Digital Outback Photo
- Photography using Digital SLRs


DCS 660 @Big Sur/Carmel

by Uwe Steinmueller

 
This is part of out general DCS 660 experience report.
 
Today we gave the DCS 660 a test drive at one of out favorite routs down to Big Sur and a short visit to Carmel. Of course the light and weather is always a critical issue here. The weather and light was kind of ok in the morning with some haze at the coast.
 

By some misunderstanding I got from a newsgroup that the ISO 200 setting would get me best results although it sounded strange as the lowest setting for the camera is ISO 80. This information was wrong and I now used the following setup:

  • AA (Antialias Filter) removed
  • IR (Infrared Filter) in place (setup by Kodak)
  • ISO 80
  • No sharpening on capture with the Twain module
  • Some noise filtering (convert to LAB ->select a+b channel-> remove Dust&Scratches (level 3), -> convert to RGB (This is from the excellent book: Akira Kasai & Russel Sparkman "Essential of digital Photography"
  • Sharpening in "Quantum Mechanic Pro"
 
 
 
I think to do the DCS 660 justice we would need a lot more experience using the white balance. Probably the best thing to do would be photographing a gray card at each setting. We did this earlier with the D1 but are now spoiled using Bibble. Bibble allows the same one click white balance as the Kodak software. But in nature you then need a gray card shot as a reference. But Bibble also allows a very fine grained correction by color temperature (the same settings as with the D1, which allows e.g. for sunny 7 sub-settings). So please bare with us if the white balance is a bit off. By the way handling of the white balance is a key issue using digital cameras.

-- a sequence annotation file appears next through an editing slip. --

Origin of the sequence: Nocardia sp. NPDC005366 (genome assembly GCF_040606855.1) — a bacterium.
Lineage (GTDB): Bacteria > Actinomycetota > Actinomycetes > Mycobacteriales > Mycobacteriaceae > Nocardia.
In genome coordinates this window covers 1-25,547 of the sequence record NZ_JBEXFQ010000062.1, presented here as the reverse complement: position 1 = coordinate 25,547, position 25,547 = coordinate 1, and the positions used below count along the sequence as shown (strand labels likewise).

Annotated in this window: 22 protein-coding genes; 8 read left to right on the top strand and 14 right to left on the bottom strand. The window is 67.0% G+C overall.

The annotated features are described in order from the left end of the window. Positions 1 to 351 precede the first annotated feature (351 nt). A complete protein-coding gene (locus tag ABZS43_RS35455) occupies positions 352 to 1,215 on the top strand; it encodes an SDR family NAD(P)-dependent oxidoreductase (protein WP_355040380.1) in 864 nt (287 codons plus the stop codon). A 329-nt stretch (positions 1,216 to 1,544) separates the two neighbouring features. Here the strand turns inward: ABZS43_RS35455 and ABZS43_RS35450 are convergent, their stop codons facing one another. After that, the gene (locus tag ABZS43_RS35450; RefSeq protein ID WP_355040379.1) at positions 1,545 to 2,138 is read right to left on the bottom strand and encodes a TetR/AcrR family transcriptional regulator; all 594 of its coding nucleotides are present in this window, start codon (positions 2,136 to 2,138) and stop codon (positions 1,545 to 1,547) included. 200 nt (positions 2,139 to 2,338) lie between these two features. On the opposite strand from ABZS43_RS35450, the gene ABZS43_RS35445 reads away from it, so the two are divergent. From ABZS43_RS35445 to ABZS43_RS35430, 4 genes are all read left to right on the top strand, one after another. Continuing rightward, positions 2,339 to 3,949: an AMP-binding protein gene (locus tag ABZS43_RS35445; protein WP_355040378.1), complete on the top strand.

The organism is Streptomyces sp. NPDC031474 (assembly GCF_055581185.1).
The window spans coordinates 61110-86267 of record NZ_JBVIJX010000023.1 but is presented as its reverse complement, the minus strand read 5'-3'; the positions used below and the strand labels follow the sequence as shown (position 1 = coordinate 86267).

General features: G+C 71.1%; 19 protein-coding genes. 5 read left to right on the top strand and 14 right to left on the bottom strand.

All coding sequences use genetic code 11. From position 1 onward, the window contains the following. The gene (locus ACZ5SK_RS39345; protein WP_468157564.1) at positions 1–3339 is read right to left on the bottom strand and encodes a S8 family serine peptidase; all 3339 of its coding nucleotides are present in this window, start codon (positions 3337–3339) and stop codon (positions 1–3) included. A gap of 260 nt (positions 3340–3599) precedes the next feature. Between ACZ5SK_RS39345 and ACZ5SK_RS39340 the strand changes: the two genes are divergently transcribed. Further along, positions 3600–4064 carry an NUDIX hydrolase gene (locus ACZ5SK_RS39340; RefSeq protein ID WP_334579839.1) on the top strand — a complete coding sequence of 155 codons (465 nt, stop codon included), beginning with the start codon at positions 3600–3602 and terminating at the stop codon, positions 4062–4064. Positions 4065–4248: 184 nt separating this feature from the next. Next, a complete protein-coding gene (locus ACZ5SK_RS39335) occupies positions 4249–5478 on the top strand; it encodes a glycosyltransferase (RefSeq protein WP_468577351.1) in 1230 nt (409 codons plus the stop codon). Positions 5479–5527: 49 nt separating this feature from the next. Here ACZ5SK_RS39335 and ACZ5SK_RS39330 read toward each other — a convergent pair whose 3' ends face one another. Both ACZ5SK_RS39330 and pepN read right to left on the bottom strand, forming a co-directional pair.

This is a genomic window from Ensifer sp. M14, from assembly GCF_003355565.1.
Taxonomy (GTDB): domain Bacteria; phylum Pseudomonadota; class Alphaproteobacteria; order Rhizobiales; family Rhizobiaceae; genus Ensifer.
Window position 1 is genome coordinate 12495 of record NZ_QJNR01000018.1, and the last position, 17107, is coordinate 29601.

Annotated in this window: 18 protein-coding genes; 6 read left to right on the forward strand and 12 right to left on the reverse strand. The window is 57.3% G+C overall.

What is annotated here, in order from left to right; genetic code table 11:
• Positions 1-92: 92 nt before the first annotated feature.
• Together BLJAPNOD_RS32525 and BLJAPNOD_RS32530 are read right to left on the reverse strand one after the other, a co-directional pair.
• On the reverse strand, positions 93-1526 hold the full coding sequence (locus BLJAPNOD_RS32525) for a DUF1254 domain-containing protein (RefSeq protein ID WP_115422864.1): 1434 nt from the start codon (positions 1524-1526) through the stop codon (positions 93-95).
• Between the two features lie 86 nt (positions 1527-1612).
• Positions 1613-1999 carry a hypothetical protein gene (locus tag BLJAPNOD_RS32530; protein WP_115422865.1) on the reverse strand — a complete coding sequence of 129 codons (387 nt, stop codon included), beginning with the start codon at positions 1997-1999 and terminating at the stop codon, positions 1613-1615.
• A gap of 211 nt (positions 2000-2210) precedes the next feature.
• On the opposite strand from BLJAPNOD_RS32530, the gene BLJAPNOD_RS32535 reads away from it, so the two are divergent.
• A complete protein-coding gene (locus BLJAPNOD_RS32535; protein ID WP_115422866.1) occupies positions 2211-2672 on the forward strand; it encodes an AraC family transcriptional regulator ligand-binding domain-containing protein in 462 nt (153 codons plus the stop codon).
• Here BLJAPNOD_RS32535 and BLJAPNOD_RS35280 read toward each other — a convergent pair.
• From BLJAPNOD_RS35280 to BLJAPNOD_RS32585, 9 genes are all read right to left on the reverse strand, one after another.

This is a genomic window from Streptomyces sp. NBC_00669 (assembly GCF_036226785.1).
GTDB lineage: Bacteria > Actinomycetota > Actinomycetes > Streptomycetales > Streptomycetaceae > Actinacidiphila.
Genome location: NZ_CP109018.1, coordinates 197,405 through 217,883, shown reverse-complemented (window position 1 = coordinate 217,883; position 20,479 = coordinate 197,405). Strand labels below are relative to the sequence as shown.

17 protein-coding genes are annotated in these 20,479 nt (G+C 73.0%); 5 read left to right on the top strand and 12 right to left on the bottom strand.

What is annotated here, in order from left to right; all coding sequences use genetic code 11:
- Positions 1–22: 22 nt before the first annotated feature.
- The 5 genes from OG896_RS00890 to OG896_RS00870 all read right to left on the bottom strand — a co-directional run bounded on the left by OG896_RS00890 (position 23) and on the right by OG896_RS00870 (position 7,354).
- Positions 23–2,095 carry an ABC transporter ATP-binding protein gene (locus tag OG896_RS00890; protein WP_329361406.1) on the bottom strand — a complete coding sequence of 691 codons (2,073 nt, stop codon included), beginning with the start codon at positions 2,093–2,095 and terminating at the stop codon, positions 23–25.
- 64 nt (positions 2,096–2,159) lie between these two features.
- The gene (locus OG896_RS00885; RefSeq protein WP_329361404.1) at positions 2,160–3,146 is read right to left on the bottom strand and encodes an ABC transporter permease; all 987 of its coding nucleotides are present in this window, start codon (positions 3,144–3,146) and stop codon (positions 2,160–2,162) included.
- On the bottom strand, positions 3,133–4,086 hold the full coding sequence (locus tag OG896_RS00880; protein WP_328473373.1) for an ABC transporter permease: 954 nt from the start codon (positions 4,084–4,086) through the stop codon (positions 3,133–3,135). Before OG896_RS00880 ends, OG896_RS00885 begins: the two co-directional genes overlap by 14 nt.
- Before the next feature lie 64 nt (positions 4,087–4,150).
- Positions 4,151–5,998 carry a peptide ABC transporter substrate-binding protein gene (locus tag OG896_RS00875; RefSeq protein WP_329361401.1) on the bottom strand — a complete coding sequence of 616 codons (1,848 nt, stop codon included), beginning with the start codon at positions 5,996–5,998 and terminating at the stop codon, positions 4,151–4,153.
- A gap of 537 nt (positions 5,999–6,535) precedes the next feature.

The photos have a lot of resolution and substance which will pay off at larger prints Overall the color is very natural (if you get the white balance right) and not overly saturated. From the color the camera is closer to the Nikon D1 than the Canon D30.
 
 
The following photo got included to demonstrate that cropping is not a problem with DCS 660 photos (there are so many pixels left). This photo also demonstrates the fine subtle colors.
 
 
What you feel when you use the DCS 660 that this a fully professional camera. This is also apparent with the software. There is only one format "RAW TIFF" and the conversion is done with the Kodak Twain driver (also a file format plug-in for Photoshop is available). The software is functional and efficient and allows also exposure corrections at capture time.
 
Conclusion: The DCS 660 is still defining state-of-the-art for digital SLRs in 2000 and points into the future today. Would I like to own a DCS 660? Yes I would love to have one. Would the weight and size a major issue? The D1 handles easier but for the sake of quality the DCS 660 is just ok. The only thing preventing me to get one now is the price point $15,000 at this time (was $25,000 some months ago).
 
Most of the files (and some extra) you can find in a larger resolution here.
 

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